It will cost the city of La Crosse nearly $1.5 million to make immediate and necessary repairs to the Harry J. Olson Senior Center on the North Side, according to Mayor Tim Kabat.
Kabat addressed a crowd of roughly 75 concerned citizens, members of the City Council, city department heads as well as board members of the center about the future of the building Wednesday during a contentious meeting.
The city budgeted $196,000 to make repairs and upgrades to the building — which houses activities for senior citizens and acts as a place for the area elderly to congregate — but discovered the cost would be significantly higher to cover deferred maintenance and emergency repairs to the structure.
The organization’s lease with the city for the building ends in 2020 and, at the time of the meeting, members don’t have a move-in ready, alternative facility.
“For the last month, we’ve been in a little bit of turmoil,” said Ralph Geary, a member of the senior center board of directors.
Among the most expensive repairs are mechanical, electrical and structural updates that need to be made to ensure the safety of the facility.
Area citizens voiced their concerns about the lack of available permanent space to house the organization, which has seen 9% growth with the addition of 37 members in the past two weeks, according to senior center board of directors’ member Donna Wavra.
Fifteen percent of the La Crosse county population was 65 or older in 2015, and that number is expected to reach 24% by 2030, according to the Wisconsin Department of Human Services.
“We have 600 seniors coming and going in our center at a minimum every week, and I don’t know where all of those people will be going if this center closes,” said Marilyn Rudser, senior center board president.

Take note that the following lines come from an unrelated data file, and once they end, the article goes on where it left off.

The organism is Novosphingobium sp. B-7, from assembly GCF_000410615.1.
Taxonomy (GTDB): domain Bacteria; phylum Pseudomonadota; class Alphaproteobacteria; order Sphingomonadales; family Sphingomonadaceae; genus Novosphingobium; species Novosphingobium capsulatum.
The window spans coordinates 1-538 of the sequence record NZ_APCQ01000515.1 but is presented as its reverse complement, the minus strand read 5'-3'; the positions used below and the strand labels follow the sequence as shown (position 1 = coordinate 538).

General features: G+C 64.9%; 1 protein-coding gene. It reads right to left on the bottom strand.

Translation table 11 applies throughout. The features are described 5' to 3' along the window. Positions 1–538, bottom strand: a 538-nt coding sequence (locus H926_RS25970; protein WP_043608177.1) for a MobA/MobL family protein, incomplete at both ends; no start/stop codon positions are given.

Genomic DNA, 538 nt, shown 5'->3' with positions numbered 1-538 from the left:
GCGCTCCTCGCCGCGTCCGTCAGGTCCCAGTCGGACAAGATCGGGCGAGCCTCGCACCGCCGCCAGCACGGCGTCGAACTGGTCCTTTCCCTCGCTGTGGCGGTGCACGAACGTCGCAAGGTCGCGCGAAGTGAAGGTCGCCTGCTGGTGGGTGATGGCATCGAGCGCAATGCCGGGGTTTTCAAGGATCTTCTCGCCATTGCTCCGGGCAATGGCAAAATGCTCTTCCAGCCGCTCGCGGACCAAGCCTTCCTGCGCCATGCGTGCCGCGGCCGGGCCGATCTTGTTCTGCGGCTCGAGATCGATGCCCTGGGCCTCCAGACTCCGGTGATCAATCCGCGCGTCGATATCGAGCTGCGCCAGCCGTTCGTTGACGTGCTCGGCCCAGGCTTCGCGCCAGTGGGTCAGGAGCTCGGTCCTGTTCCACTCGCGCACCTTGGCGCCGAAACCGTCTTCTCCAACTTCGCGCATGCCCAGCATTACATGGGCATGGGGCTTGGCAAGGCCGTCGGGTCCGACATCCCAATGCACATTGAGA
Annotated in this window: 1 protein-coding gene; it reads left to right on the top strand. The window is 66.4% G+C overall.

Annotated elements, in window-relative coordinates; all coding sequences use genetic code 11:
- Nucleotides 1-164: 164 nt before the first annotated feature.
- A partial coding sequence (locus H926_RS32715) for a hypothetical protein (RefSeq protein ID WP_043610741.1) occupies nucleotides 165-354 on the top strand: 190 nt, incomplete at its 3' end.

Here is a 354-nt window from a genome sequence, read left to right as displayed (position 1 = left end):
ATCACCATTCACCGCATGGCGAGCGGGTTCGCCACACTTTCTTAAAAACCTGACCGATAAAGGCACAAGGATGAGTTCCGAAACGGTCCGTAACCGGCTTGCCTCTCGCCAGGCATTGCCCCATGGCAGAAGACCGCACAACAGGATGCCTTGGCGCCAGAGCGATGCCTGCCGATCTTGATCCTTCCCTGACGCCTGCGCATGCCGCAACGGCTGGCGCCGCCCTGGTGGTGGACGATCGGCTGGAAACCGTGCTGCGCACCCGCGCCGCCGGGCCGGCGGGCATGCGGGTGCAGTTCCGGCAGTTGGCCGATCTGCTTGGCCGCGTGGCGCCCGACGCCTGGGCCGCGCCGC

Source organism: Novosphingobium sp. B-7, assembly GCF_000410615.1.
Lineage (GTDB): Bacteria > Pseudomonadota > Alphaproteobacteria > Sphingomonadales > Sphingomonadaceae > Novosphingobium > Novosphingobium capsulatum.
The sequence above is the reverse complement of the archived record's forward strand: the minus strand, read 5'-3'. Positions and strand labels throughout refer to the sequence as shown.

The group looked at the Black River Beach Neighborhood Center as an alternative to the current building, but it was determined that facility didn’t have enough room for the organization, Rudser said.
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“We can’t rent those rooms because many of them are being used for their programs,” Rudser said.
The board wants to make sure they’re able to keep the organization’s doors open five days a week and to continue to serve meals and offer exercise classes, among other popular programs, to area seniors - a goal shared by a number of city officials - according to Harry J. Olson Center board members.
One of the city’s main challenges is obtaining the funding necessary for preventative maintenance on the building, Kabat said.
The City Council members began discussing plans for both the South Side Senior Center and the Harry J. Olson Center roughly six years ago and, in January 2016, a resolution was passed by the council to grant a five-year lease to both centers.
At the end of that lease, the city would offer the buildings to both groups for $1 if they wanted to assume ownership or they would get a group together to look at other options to house both organizations. That group met last year, Kabat said.
“One of the recommendations for this building was, ‘Let’s look at what it would take to actually just keep everything in place, fix it up, do all of the updates and everything that was needed,” Kabat said. The city hired an architect to inspect the building, meet with members of the board to discuss the building and its future, and put together a report on what restorations were needed.
“When that report came out earlier this year, a few months ago, we were all taken aback at the cost of what was needed for this building,” Kabat said. “To do just the deferred maintenance, the preventative maintenance, repairs, roofs, elevators, plumbing, all those kinds of things — the price tag was $1,366,000.”
However, the cost to build a new facility would cost more than the cost to repair the building.
The dilemma council members face, Kabat said, is whether to spend that money on repairing and updated the Harry J. Olson Senior Center or put that money toward a multi-use facility that can be shared with the South Side seniors, parks and rec department and other organizations.
The $196,000 earmarked by the city for updates to the existing building doesn’t even cover the cost of the emergency safety repairs alone, Kabat said.